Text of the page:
Conference attendees pose for a photo at Pasa’s 2023 Sustainable Agriculture Conference. Credit: Dani Fresh for Pasa Sustainable Agriculture
As an OpenTEAM Fellow based at Pasa Sustainable Agriculture I had the opportunity to experience Pasa’s annual winter conference. The origins of the organization lead back to Pasa’s very first conference in 1992, started and organized by farmers who were looking to share learnings and explore sustainable agriculture together. Today, the conference continues to be a time for farmers to reunite year after year and to meet new faces, gathering in the spirit of sharing, listening, and learning. The relationships the Pasa community stewards all year long come alive during the conference. You can’t help but feel the deep sense of community, the buzz of mutual admiration, curiosity, and hope continuing to weave a tapestry each year, telling the story of Pasa. While this group spends three days in sessions on a variety of topics, it is clear when they are not indoors at the conference, they are taking these learnings and inspiration as fuel to keep moving closer to the shared vision of “a world where agriculture nourishes, heals, and empowers.”
Prior to the official conference kick off, Pasa’s long standing Soil Health Benchmark Study research team and partner organizations Future Harvest and Maine Farmland Trust held a gathering for farmer research collaborators to connect and discuss their annual soil test results. They heard from Cornell Soil Health Lab about how to read their annual soil test lab results and listened to the stories of diversified vegetable, row crop & grain, and pastured livestock research participants about their operations and how the study has helped to improve their soil health over the years. The gathering also facilitated farmer to farmer learning circles. Young farmers seeking the sage advice of established producers, older farmers proudly sharing their story as humble stewards of the land improving their soil one season at a time. Be it vegetables, row crops, or pasture a key theme for building soil health was planting a diversity of crops to capture as much sunlight as possible to feed the soil carbon cycle.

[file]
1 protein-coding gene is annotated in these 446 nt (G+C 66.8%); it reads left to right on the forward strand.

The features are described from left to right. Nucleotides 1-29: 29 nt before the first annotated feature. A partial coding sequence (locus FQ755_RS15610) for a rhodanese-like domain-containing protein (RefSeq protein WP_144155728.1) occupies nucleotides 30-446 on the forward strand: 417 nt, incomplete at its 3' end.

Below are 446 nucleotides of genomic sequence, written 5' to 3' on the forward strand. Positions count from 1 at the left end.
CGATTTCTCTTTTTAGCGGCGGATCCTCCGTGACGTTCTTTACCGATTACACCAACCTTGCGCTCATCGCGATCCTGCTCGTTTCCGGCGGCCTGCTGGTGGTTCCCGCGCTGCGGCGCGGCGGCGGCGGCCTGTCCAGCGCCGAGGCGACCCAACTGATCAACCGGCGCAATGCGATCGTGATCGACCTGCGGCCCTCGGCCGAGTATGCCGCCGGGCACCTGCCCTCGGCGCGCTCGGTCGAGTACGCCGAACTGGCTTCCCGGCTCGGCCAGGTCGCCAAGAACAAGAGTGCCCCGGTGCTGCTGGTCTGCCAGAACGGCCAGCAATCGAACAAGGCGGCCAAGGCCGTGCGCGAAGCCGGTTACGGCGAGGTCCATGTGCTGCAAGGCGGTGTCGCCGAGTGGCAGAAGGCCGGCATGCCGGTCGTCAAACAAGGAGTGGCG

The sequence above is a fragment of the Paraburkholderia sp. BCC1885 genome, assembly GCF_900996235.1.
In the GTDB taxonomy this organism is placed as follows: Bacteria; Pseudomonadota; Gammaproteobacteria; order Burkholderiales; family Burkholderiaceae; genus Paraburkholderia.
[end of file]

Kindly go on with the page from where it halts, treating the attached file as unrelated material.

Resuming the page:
Beginning the conference alongside the keen curiosity of the soil health study’s farmer participants set the tone for an engaging few days. As an OpenTEAM Fellow, the conference was an incredible opportunity to support Pasa’s team, partners, farmers, and food system professionals in sharing stories and knowledge. The sessions throughout the conference provided fodder for exploration. High Mowing Organic Seeds spoke about the vital need for farmer feedback to build regional resilience by developing seed varieties that thrive amidst increasing climate challenges and the opportunity for farmers to diversify their income through producing seeds. Different sessions covered the value and importance of digital tools and data collection, be it to advance equitable access to nutritional food at farmer’s markets and farm stands, revitalizing a local fibershed, advancing research on biodiversity, or tracking farm management practices to increase soil health as we often talk about at OpenTEAM.